Winston Co. Sheriff’s Department drone saving lives and saving money after nearly 200 successful flights
LOUISVILLE, Miss. (WCBI) – In its first full year of operation, the Winston County Sheriff’s Department’s new drone completed 195 successful flights and the sheriff believes it is a game-changer for his agency.
“When you can fly this over a 100-acre area in less than an hour, where it would take a search team half a day to search, that is huge in the time saved and how quickly you can locate a missing or lost or hurt person,” Sheriff Jason Pugh says.
According to the department, it would have cost a Mississippi Highway Patrol helicopter $18,400 to fly as many hours as their drone did in 2021. For years, the Winston County Sheriff’s Department has been trying to find a better way to conduct search and rescue missions throughout the rough terrain in the surrounding area without having to expend so much manpower and resources.
“With a lot of brush, a lot of (tree) limbs, it’s dangerous to searchers,” he says, “You have people fall, get hurt, break legs, that sort of thing.”
But in late January 2021, the department found their answer in the form of the EVO II Dual 640T.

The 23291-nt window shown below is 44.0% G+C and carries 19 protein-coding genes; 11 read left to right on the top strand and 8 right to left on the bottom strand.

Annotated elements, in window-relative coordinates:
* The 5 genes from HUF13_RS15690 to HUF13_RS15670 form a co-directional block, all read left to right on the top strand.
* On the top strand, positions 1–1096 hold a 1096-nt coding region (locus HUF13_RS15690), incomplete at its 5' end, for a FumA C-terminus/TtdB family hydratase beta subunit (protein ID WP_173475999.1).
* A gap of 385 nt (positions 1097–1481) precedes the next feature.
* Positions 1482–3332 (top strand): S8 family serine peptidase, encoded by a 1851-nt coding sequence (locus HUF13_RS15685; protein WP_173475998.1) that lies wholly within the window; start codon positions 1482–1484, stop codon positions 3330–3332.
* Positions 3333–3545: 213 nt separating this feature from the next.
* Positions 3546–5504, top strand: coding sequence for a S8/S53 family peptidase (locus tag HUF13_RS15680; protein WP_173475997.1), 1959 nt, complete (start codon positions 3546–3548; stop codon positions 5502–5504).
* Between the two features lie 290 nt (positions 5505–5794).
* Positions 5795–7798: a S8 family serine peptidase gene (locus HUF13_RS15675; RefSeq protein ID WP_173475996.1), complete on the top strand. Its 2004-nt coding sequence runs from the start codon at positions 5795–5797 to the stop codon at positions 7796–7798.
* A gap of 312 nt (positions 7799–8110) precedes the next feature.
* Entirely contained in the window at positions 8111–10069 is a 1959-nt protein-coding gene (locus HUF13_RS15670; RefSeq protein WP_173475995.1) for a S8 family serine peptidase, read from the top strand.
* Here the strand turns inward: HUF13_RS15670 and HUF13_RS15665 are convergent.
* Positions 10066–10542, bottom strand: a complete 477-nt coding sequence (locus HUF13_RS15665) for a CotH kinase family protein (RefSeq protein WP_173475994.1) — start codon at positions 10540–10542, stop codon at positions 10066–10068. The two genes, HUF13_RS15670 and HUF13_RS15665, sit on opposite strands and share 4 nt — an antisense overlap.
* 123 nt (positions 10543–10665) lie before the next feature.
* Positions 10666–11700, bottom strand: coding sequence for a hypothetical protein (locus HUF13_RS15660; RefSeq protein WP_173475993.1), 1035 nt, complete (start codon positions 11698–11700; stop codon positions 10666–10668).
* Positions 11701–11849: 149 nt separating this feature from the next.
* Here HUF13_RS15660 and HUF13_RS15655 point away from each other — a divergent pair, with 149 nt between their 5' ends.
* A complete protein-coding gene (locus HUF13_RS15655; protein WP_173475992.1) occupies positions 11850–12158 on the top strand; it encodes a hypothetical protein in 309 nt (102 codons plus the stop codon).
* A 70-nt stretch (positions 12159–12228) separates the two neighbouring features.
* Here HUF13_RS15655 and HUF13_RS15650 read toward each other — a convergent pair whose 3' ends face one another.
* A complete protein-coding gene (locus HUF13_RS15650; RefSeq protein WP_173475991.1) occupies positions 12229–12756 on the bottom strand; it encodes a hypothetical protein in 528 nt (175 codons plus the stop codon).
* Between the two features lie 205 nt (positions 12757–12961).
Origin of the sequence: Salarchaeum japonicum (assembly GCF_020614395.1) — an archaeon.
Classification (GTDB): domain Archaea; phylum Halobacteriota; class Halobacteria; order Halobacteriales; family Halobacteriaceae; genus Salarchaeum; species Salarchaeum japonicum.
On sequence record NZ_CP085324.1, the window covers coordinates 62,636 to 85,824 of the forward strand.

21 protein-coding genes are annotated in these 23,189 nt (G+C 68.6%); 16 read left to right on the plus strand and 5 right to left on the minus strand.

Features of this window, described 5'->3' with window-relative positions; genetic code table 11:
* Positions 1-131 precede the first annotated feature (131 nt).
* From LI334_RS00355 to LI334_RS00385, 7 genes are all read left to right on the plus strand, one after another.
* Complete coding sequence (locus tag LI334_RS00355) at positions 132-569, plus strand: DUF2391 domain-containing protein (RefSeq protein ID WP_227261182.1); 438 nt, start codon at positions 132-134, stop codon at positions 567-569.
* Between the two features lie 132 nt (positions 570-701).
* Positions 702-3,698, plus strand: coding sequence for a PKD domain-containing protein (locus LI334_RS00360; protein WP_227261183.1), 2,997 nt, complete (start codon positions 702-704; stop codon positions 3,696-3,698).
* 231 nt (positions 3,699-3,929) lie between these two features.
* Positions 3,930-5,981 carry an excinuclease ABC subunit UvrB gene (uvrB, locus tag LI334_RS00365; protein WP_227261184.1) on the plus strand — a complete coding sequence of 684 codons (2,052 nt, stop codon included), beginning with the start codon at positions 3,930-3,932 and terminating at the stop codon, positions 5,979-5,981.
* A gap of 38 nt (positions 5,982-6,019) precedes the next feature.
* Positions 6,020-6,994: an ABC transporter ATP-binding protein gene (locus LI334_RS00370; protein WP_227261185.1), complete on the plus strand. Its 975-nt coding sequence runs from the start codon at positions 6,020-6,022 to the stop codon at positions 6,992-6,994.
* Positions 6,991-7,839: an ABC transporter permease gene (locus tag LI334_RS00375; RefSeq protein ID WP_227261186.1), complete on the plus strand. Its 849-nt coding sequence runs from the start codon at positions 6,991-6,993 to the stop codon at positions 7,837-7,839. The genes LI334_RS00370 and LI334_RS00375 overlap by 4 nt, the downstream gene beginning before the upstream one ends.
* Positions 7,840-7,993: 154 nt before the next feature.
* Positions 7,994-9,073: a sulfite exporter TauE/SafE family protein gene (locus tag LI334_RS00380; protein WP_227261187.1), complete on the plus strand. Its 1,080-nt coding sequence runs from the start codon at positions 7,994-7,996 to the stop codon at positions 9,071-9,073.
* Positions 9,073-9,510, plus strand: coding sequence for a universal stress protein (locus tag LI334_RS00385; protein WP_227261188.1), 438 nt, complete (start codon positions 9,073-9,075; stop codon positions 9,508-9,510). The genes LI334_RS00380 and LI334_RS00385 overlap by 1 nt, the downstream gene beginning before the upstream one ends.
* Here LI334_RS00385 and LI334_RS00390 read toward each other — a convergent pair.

“I can cover 2-square miles in about 20 to 30 minutes,” says the drone pilot Deputy Scott Kohrs. “Which would take 10 to 20 deputies and volunteers at least three hours to do.”
The drone has a max flight time of 40 minutes, can hover for up to 35 minutes and can fly as far as four miles away. In its first year, the drone helped deputies find two fugitives, three elderly adults with dementia and three children, as well as aiding in four fire support missions.
“When you have children, dementia patients or elderly in the woods, finding them and finding them quickly is critical to their survival,” Sheriff Pugh says.
The man behind the drone, Deputy Kohrs, has become adept at coordinating with ground crews and knowing how different environments affect the drone’s thermal camera.
“With radio communications with the ground crew search teams, we can actually coordinate our movements,” Deputy Kohrs says. “Where I can actually talk someone onto a heat signature that I identify.”
That kind of situation happened Saturday as the sheriff’s department searched for an arson suspect.
“I was one of the searchers in the woods and had come within 10 feet of him myself without being able to spot him the way he was camouflaged,” Sheriff Pugh says. “But he couldn’t hide from that thermal imagery on that drone.”
The drone has even been requested to fly missions in Neshoba, Kemper and Webster counties.
“It has definitely saved lives, saved save taxpayers money and saved danger to officers,” the sheriff says.
The $15,000 drone was purchased by the department with the help of several private donors. Sheriff Pugh says they will soon be training a second deputy to pilot the drone.
He also added that in the next three weeks, they will be testing a program that will stream the live drone footage to phones, tablets and other devices.